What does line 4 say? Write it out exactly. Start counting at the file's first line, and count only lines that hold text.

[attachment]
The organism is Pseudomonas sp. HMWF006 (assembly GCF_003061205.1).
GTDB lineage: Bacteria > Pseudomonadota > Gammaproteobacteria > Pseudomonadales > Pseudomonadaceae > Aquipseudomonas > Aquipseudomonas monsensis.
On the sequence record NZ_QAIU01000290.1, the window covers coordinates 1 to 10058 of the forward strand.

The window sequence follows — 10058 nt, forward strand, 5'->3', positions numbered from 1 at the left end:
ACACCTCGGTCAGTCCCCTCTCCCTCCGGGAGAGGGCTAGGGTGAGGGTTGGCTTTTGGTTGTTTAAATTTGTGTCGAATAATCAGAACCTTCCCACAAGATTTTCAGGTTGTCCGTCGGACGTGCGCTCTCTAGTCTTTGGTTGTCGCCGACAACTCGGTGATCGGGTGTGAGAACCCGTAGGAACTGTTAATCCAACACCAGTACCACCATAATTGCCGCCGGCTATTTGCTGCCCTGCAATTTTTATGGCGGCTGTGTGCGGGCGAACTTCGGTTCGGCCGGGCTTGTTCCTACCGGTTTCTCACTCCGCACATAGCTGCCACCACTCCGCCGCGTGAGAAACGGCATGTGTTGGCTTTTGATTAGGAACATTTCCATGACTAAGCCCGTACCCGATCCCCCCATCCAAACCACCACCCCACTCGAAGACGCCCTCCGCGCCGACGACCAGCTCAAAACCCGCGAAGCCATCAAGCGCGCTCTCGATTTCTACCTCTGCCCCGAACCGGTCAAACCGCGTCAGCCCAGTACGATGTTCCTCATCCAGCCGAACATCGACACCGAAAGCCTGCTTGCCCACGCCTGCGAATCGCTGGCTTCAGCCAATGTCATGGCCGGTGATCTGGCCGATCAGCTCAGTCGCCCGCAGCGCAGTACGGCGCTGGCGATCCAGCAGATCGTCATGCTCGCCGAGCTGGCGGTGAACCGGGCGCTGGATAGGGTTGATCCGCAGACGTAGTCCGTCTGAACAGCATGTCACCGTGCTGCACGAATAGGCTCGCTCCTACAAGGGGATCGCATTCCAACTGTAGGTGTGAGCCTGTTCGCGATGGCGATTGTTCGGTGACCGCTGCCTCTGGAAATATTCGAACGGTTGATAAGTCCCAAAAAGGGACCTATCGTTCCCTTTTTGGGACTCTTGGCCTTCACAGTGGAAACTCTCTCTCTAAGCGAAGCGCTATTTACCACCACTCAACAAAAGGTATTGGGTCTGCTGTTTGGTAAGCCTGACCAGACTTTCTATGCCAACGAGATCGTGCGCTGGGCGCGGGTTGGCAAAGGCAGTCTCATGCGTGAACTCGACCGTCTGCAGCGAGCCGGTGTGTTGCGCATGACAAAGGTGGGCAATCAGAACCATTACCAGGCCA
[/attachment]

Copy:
The window sequence follows — 10058 nt, forward strand, 5'->3', positions numbered from 1 at the left end: